Good to know that some things don't change. Namely, that sixteen years after their last studio album, Fred Schneider still remains an emphatic doofus, while Kate Pierson and Cindy Wilson can harmonize and bemoan lost love with the best of 'em, that Keith Strickland can plunk out deceptively simple brain-ticklin' guitar lines, and that the B-52s are still capable of blending sci-fi kitsch and club beats into addictive musical confections. Good to know, in other words, that a reunited group can name their new album Funplex and actually live up to the billing.
If you know and love the Athens, Georgia dance rockers, you know what this disc sounds like. Toss out a stanza ("Private property; hippie be quiet/Your peace sign tee-shirt could cause a riot!") and you can already imagine what it'll sound like with Fred declaiming it. If Funplex (Astralwerks) has any surprise, it's in the plain fact that this material sounds as fresh as it does. For a band so focused on the ephemeral, the B-52s sound has proven remarkably durable. I've been playing this disc for weeks, and, to my ears, it's the most consistently solid album these Southern goof-butts have ever released. (Even their beloved debut, B-52s, falls down a mite in its second half.) Other bands should use a decade-plus hiatus so smartly.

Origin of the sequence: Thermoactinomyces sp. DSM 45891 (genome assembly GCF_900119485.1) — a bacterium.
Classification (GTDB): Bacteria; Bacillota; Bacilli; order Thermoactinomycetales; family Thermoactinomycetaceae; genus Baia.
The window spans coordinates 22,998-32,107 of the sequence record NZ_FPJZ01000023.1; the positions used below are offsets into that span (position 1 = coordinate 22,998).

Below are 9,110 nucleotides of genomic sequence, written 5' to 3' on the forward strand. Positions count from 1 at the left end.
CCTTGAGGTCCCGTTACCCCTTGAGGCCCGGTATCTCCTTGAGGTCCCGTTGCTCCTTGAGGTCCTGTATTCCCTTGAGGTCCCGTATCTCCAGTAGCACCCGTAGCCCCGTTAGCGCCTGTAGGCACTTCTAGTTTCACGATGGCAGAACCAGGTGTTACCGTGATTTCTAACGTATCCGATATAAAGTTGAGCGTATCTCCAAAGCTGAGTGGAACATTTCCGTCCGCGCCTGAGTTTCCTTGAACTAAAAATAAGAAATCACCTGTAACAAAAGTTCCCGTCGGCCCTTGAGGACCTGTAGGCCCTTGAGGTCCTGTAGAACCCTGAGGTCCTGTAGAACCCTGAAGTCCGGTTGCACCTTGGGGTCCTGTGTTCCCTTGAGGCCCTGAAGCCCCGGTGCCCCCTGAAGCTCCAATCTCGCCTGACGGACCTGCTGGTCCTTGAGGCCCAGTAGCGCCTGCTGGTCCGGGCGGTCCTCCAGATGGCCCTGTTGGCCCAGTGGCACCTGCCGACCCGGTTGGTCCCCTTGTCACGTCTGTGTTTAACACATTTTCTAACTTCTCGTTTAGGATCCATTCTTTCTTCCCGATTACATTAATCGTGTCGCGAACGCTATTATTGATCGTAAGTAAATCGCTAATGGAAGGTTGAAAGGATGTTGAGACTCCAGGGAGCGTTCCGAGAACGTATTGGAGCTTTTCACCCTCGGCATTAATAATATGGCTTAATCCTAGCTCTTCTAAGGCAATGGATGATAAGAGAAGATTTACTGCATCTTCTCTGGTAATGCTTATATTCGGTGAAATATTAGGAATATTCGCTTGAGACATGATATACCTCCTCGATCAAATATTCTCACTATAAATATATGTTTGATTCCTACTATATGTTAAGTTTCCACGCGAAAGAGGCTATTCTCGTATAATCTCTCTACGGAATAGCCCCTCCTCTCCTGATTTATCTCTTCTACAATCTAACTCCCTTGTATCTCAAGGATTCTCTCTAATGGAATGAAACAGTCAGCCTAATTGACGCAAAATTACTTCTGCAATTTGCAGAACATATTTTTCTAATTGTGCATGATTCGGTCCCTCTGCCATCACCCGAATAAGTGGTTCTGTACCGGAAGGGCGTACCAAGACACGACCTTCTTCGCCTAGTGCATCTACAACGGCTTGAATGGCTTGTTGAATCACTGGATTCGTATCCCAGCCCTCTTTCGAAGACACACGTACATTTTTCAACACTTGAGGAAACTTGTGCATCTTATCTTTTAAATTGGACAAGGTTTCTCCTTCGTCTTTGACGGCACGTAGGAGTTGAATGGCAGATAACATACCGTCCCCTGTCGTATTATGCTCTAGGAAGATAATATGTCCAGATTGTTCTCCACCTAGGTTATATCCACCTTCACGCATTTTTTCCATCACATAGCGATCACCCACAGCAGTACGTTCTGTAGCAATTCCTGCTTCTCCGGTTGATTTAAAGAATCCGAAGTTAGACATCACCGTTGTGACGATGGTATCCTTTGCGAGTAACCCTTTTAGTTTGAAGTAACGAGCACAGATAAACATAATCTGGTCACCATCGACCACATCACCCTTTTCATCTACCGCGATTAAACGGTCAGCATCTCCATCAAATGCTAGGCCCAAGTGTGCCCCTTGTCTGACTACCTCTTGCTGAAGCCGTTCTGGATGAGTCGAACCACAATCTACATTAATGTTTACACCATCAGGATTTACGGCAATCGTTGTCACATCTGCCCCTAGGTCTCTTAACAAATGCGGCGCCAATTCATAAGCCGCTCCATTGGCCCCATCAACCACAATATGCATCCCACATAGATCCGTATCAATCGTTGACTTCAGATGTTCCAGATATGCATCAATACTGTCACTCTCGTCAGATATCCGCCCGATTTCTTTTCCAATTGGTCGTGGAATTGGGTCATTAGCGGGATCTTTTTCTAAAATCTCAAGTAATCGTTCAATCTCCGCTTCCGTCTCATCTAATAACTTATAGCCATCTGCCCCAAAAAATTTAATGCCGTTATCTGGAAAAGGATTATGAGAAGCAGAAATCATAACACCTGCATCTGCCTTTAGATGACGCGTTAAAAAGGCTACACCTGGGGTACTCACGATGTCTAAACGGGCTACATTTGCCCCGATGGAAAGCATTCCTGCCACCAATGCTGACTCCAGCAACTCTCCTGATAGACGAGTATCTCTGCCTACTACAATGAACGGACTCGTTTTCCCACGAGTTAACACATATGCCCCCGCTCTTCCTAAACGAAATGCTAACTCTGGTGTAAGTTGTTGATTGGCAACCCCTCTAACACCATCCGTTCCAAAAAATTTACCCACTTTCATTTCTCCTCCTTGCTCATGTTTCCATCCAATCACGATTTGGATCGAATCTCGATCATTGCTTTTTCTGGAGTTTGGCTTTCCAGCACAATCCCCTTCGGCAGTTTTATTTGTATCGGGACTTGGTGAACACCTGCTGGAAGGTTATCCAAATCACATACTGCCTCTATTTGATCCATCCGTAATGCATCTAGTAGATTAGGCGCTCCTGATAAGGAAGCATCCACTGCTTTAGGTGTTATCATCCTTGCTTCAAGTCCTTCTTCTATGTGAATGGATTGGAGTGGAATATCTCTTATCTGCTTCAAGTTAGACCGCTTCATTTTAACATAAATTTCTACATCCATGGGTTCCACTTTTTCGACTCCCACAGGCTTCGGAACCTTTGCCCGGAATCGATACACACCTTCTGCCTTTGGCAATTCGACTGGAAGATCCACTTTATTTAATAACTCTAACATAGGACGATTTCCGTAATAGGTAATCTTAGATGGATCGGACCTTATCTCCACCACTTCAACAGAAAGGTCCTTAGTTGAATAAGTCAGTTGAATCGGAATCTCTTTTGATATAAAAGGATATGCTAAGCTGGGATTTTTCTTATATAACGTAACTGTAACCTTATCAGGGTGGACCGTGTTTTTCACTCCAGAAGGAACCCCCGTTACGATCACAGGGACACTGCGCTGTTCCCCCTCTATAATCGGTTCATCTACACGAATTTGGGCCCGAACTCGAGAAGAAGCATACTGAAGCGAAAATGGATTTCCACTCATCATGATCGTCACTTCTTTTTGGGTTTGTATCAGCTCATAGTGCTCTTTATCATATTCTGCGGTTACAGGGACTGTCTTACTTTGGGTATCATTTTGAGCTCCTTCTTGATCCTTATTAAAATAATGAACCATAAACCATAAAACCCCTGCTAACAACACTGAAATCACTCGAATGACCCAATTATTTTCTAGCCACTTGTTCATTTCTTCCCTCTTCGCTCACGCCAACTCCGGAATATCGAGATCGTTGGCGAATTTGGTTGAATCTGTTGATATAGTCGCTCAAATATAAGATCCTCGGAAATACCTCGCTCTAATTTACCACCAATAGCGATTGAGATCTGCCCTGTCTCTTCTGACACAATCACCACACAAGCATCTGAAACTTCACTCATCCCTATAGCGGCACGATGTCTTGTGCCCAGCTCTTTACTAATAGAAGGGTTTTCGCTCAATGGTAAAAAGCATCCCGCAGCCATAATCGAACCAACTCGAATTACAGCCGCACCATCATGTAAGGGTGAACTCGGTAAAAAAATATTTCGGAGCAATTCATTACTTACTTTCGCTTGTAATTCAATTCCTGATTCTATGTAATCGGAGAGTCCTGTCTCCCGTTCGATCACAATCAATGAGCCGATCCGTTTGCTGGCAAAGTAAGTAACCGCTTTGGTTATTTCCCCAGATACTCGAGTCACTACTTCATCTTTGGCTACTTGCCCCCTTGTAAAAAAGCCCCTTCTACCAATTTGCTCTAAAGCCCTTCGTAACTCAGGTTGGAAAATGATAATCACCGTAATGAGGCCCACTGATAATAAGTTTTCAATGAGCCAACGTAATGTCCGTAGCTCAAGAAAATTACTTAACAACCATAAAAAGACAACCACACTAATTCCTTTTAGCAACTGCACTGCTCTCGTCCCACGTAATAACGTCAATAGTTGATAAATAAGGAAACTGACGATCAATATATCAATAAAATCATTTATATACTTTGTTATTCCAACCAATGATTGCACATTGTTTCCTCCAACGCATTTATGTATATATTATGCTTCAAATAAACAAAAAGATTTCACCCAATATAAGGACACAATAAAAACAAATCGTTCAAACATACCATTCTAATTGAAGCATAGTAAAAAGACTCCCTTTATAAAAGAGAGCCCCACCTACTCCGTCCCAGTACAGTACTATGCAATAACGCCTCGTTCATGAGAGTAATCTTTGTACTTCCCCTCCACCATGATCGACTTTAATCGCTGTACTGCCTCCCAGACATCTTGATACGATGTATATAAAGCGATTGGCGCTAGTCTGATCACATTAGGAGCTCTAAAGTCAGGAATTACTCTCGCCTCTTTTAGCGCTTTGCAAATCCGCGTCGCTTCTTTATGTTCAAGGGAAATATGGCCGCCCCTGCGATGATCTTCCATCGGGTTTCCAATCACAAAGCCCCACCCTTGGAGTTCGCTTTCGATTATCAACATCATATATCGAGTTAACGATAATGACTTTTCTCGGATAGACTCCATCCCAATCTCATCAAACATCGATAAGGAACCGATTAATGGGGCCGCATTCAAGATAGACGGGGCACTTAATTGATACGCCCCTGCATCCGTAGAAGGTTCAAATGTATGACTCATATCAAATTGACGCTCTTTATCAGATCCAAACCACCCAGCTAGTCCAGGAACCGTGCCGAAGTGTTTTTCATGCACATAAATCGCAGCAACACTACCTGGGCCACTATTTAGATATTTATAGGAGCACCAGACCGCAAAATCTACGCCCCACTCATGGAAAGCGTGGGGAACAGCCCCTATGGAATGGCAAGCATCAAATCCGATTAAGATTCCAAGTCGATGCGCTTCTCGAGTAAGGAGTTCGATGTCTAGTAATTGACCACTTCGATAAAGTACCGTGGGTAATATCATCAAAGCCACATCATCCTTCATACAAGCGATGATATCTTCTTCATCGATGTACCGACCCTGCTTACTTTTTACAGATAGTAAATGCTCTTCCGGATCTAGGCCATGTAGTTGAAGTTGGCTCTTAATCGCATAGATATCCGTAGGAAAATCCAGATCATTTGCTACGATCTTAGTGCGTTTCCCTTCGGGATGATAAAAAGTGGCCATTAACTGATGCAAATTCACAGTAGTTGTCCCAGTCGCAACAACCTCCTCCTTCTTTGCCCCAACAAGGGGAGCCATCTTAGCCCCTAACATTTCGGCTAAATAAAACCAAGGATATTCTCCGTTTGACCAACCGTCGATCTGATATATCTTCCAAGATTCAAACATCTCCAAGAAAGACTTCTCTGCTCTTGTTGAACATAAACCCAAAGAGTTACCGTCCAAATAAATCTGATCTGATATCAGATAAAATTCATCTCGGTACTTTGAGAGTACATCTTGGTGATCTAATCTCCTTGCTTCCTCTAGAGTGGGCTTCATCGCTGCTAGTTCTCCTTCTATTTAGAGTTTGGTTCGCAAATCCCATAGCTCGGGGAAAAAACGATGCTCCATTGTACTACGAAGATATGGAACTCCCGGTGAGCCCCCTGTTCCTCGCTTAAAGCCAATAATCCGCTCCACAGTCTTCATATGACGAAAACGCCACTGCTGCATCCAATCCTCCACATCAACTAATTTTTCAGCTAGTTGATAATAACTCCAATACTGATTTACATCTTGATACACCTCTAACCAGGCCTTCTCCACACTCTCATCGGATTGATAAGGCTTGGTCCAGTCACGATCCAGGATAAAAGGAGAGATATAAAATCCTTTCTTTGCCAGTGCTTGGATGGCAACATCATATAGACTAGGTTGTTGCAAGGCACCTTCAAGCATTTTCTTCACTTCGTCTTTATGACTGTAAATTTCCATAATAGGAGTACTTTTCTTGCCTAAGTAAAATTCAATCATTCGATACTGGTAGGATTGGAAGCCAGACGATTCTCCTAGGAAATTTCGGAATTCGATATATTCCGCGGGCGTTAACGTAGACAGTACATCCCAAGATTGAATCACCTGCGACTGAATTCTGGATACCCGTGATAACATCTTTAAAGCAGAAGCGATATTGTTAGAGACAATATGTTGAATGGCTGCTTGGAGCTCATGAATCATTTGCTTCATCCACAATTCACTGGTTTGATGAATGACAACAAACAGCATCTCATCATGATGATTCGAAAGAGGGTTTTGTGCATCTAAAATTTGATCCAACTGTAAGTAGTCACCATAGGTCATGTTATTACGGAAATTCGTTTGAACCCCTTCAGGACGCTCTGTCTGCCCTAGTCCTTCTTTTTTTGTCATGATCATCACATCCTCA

To enhance the plexiness, Funplex is also the most explicitly carnal album ever released by these inveterate party apotheosizers: the image of pumping and stroking regularly recur on the disc. "There's a rest stop, let's hit the g-spot," Fred yammers in "Ultraviolet," to which the girls happily respond with a high-pitched soulful trill. The erotic theme remains so palpable that when our man starts comically droning on about "erotobots" and "bootybots," it almost seems redundant. First track in ("Pump") and the band is already talk/singing about the old in-and-out, and you imagine the filthy moves that this track'll most likely inspire on the dance floor.